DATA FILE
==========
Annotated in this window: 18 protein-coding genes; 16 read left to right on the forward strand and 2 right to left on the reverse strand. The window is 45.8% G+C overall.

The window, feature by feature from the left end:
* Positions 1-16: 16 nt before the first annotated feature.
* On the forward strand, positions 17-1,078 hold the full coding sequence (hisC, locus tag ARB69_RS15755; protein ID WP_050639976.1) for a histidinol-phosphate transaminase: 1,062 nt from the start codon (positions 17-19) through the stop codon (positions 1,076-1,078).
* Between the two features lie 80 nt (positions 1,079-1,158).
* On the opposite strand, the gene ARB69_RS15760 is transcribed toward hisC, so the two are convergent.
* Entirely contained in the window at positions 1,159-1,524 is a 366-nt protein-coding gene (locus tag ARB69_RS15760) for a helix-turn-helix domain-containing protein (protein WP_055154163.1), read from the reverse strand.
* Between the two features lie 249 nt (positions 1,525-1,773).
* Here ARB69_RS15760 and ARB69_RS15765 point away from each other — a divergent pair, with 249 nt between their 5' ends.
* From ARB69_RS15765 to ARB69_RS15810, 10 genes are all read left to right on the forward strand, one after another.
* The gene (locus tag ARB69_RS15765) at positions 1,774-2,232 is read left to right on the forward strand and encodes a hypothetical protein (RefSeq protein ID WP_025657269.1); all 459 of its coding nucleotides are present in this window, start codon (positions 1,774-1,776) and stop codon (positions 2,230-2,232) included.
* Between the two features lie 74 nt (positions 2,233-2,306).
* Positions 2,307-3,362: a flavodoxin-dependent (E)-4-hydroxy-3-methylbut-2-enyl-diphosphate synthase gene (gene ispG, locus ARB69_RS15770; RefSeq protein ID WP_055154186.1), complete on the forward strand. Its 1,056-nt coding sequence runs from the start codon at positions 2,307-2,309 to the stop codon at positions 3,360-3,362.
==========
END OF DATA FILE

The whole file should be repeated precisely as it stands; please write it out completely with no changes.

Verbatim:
Annotated in this window: 18 protein-coding genes; 16 read left to right on the forward strand and 2 right to left on the reverse strand. The window is 45.8% G+C overall.

The window, feature by feature from the left end:
* Positions 1-16: 16 nt before the first annotated feature.
* On the forward strand, positions 17-1,078 hold the full coding sequence (hisC, locus tag ARB69_RS15755; protein ID WP_050639976.1) for a histidinol-phosphate transaminase: 1,062 nt from the start codon (positions 17-19) through the stop codon (positions 1,076-1,078).
* Between the two features lie 80 nt (positions 1,079-1,158).
* On the opposite strand, the gene ARB69_RS15760 is transcribed toward hisC, so the two are convergent.
* Entirely contained in the window at positions 1,159-1,524 is a 366-nt protein-coding gene (locus tag ARB69_RS15760) for a helix-turn-helix domain-containing protein (protein WP_055154163.1), read from the reverse strand.
* Between the two features lie 249 nt (positions 1,525-1,773).
* Here ARB69_RS15760 and ARB69_RS15765 point away from each other — a divergent pair, with 249 nt between their 5' ends.
* From ARB69_RS15765 to ARB69_RS15810, 10 genes are all read left to right on the forward strand, one after another.
* The gene (locus tag ARB69_RS15765) at positions 1,774-2,232 is read left to right on the forward strand and encodes a hypothetical protein (RefSeq protein ID WP_025657269.1); all 459 of its coding nucleotides are present in this window, start codon (positions 1,774-1,776) and stop codon (positions 2,230-2,232) included.
* Between the two features lie 74 nt (positions 2,233-2,306).
* Positions 2,307-3,362: a flavodoxin-dependent (E)-4-hydroxy-3-methylbut-2-enyl-diphosphate synthase gene (gene ispG, locus ARB69_RS15770; RefSeq protein ID WP_055154186.1), complete on the forward strand. Its 1,056-nt coding sequence runs from the start codon at positions 2,307-2,309 to the stop codon at positions 3,360-3,362.